The Zamek is an open source hardware project, aiming to create a secure, digital, password manager that you can throw in your pocket along with your keys.
The project is still in development, and I wanted to say thank you to Jarek for sending me this early beta version. Let's have a look at it.
Like I mentioned, this an early version of the board, and the final thing may change. Of course, there will be a plastic case for the consumer version.
Besides that, you'll notice it looks like a standard USB dongle, but with a few extra components.
For starters, there's a super bright mini OLED display with a resolution of 128x32 pixels, allowing for 4 lines of text.
On the end you'll find a very handy mini trackball button that's used for interacting with the device. This feels great, and is much better than joystick buttons for fast scrolling.
Unlike many of the other password managers out there, the Zamek has its own power source too, thanks to a little lipo battery. This addition alone makes it way more useful.
The underside contains most of the components, including an ATMega32u4 processor, flash chip, and charging circuit. There's also another button here, which is used for reseting the device.
Press down on the trackball to turn on the device. You then enter you're PIN using the trackball to scroll through the numbers.
The cool thing about this process is that it's deterministic, so you don't have to set a PIN, or even have a single account. You can enter any PIN from 1 to 16 digits long, and gain access.
Jarek tells me that he's hoping to add more entropy to the process, perhaps by using the trackball when you first turn on the device.
Once you're in, you'll see that the 20 entries are already pre-filled with gibberish data.
You can then go through the entries, manually changing them to what you want. You can add passwords that are 16 characters long, and there's an option to use the psuedo-random number generator to generate your own on the device. These passwords are encrypted and stored on a separate EEPROM chip on the board.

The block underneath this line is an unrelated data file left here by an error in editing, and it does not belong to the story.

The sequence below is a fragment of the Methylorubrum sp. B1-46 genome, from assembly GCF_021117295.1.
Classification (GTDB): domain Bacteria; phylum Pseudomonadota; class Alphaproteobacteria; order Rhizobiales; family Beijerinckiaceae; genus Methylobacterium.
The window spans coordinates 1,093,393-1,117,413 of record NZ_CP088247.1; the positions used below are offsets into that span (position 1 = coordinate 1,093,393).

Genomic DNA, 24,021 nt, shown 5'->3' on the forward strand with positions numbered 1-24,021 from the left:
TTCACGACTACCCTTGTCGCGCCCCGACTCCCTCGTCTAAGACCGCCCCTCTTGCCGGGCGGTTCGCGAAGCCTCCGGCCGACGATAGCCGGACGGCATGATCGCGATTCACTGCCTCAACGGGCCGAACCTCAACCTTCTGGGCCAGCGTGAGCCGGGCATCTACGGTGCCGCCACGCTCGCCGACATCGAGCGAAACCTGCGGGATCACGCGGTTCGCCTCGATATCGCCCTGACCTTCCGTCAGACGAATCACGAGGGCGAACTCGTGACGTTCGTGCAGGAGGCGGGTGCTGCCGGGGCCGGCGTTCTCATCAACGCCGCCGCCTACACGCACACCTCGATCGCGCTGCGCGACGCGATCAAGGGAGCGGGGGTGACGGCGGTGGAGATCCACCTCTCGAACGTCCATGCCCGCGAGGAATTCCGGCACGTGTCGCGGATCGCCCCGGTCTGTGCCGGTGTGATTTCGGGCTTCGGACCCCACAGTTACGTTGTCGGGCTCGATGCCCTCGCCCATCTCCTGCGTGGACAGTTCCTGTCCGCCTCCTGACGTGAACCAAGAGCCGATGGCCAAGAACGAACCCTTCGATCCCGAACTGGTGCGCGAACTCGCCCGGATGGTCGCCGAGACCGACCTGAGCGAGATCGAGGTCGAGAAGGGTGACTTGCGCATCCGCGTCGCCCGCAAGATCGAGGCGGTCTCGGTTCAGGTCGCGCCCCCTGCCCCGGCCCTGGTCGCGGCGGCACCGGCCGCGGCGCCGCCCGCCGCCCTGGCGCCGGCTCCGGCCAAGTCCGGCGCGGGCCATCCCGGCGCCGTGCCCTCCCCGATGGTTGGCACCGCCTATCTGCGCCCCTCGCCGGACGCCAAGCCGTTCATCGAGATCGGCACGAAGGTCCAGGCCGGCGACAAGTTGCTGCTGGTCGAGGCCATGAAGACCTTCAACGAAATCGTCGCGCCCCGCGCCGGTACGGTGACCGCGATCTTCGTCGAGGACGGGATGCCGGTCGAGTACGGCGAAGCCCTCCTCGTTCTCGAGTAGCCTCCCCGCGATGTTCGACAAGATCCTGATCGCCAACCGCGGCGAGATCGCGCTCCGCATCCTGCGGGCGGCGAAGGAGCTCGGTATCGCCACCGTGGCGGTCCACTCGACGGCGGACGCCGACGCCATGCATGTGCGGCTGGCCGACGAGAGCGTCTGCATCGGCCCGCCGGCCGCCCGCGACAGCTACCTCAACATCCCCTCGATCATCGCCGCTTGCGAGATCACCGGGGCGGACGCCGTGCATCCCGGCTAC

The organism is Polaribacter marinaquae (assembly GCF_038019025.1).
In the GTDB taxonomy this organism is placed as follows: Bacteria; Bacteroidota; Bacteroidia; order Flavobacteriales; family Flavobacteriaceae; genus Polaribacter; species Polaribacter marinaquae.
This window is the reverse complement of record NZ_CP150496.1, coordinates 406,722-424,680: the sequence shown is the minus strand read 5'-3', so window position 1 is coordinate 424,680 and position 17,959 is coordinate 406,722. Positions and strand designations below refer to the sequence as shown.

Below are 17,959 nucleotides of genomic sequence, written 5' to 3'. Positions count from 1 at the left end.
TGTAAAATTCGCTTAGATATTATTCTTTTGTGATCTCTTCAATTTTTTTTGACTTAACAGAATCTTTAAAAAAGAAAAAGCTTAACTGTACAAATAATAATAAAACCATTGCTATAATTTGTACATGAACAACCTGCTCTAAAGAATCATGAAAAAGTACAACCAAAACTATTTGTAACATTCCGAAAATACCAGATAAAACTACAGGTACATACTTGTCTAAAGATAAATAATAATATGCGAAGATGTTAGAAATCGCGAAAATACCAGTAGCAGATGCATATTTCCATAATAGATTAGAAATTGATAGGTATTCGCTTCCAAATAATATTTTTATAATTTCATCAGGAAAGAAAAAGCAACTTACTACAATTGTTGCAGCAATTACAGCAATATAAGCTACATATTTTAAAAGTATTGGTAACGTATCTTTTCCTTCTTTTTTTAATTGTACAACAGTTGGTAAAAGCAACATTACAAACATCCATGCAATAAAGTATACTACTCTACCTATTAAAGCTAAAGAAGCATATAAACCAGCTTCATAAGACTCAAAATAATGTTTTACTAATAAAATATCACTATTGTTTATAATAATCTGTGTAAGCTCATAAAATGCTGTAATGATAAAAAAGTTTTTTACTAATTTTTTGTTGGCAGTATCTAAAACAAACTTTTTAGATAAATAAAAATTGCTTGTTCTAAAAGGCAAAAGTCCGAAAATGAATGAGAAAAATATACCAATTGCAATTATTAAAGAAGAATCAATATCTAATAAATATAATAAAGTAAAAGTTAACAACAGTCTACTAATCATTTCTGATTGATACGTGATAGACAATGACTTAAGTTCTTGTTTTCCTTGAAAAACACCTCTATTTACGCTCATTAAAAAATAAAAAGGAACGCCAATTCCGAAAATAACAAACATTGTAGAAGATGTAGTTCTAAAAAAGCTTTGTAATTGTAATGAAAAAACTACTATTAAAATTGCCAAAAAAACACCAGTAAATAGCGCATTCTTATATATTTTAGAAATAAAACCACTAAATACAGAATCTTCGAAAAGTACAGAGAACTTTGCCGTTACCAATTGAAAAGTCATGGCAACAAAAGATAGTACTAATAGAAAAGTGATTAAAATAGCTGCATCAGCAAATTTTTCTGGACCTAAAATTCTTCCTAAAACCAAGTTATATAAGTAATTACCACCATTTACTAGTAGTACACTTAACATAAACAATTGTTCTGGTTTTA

There is also an app in development that lets you do all this via a desktop interface if you want. There's an option to create an encrypted backup here too.
One cool feature is when you want to use a password, you can either type it in manually, or alternatively, you can plug the Zamek into a USB port, press the button, and it auto types it out for you.
FOLLOW THE PROJECT
You can follow the development of the device by checking out the Hackaday project page.
Once the final versions of the hardware and software are finished, Jarek tells me all the code and schematics will be available on this page too.
Also, if you'd like to be notified of when the Zamek is available to buy, a CrowdSupply page has been set up.
This is my favourite hardware password manager that I've used so far. The big plus for me is its ability to work completely offline and airgapped from any other computers.
Before the final version, it'd be nice to see some additions. Some kind of manual backup process that is completely offline would be good. Other than that, some nice-to-haves would include longer passwords, perhaps even storing things like GPG keys. Also, extra settings, like being able to flip the screen orientation, and maybe a battery charging indicator.
What do you all think of the Zamek? Leave your comments below. If you've got any other ideas for similar devices you think I should cover, let me know too. Thanks for watching.